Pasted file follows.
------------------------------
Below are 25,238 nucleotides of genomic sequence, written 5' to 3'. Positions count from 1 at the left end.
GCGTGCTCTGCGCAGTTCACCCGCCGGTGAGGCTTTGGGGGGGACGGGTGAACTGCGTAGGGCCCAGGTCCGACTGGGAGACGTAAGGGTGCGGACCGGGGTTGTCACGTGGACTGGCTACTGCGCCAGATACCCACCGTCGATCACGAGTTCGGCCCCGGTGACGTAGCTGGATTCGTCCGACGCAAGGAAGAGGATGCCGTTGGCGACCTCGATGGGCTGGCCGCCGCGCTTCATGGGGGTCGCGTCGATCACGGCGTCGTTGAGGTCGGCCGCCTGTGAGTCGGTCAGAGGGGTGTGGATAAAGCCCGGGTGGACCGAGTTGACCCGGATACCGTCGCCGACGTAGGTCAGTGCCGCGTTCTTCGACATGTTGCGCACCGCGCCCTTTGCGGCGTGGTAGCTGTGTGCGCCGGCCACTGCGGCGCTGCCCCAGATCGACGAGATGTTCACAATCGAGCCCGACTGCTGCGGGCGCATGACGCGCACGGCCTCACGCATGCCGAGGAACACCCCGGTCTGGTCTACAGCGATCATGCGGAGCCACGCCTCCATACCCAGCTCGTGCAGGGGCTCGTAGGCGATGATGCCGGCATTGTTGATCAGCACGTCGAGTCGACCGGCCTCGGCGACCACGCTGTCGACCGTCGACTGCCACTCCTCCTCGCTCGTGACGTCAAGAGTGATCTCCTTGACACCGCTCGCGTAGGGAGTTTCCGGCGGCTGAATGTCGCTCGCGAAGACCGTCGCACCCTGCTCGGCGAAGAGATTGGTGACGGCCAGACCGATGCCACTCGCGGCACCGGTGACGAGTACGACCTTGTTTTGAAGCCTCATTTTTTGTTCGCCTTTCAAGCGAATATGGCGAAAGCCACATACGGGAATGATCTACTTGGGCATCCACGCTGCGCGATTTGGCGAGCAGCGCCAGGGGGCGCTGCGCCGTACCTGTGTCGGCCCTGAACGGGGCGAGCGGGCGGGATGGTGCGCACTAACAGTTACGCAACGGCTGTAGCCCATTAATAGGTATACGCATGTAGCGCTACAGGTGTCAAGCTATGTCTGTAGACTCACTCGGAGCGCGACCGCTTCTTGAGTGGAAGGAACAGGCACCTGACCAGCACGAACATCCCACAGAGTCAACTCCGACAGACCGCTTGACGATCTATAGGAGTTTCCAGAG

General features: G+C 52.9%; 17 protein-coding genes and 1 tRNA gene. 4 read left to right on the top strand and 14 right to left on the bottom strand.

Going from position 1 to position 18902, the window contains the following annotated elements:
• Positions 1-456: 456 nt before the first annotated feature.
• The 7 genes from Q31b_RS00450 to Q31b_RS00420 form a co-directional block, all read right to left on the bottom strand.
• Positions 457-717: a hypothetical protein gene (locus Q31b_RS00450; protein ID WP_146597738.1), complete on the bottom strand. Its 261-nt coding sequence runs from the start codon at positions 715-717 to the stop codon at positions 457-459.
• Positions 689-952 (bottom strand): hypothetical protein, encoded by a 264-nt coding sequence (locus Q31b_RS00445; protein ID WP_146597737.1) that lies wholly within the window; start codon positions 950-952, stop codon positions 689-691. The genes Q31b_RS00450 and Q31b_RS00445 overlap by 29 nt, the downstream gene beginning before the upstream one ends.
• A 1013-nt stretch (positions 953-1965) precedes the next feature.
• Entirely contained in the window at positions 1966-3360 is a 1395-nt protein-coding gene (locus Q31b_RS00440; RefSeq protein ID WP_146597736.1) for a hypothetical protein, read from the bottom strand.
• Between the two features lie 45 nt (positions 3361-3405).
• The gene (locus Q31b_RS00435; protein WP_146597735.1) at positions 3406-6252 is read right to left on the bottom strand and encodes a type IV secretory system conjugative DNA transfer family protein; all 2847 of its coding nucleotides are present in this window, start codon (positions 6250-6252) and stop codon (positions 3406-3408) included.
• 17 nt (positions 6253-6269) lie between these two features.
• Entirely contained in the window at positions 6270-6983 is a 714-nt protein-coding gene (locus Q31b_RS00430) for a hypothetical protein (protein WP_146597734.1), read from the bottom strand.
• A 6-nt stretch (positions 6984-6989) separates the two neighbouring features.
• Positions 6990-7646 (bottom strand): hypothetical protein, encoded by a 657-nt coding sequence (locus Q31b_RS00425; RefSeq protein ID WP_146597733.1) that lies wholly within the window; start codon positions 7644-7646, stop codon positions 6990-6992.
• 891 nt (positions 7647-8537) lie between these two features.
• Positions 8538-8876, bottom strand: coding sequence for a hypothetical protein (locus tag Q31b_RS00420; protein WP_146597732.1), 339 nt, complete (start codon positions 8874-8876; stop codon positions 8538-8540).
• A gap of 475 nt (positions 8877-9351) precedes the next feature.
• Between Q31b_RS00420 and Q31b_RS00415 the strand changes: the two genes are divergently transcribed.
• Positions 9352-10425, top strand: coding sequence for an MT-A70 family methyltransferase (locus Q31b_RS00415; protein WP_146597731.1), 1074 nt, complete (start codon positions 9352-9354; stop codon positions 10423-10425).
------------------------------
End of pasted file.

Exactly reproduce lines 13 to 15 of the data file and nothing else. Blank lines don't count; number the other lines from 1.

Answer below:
• 17 nt (positions 6253-6269) lie between these two features.
• Entirely contained in the window at positions 6270-6983 is a 714-nt protein-coding gene (locus Q31b_RS00430) for a hypothetical protein (protein WP_146597734.1), read from the bottom strand.
• A 6-nt stretch (positions 6984-6989) separates the two neighbouring features.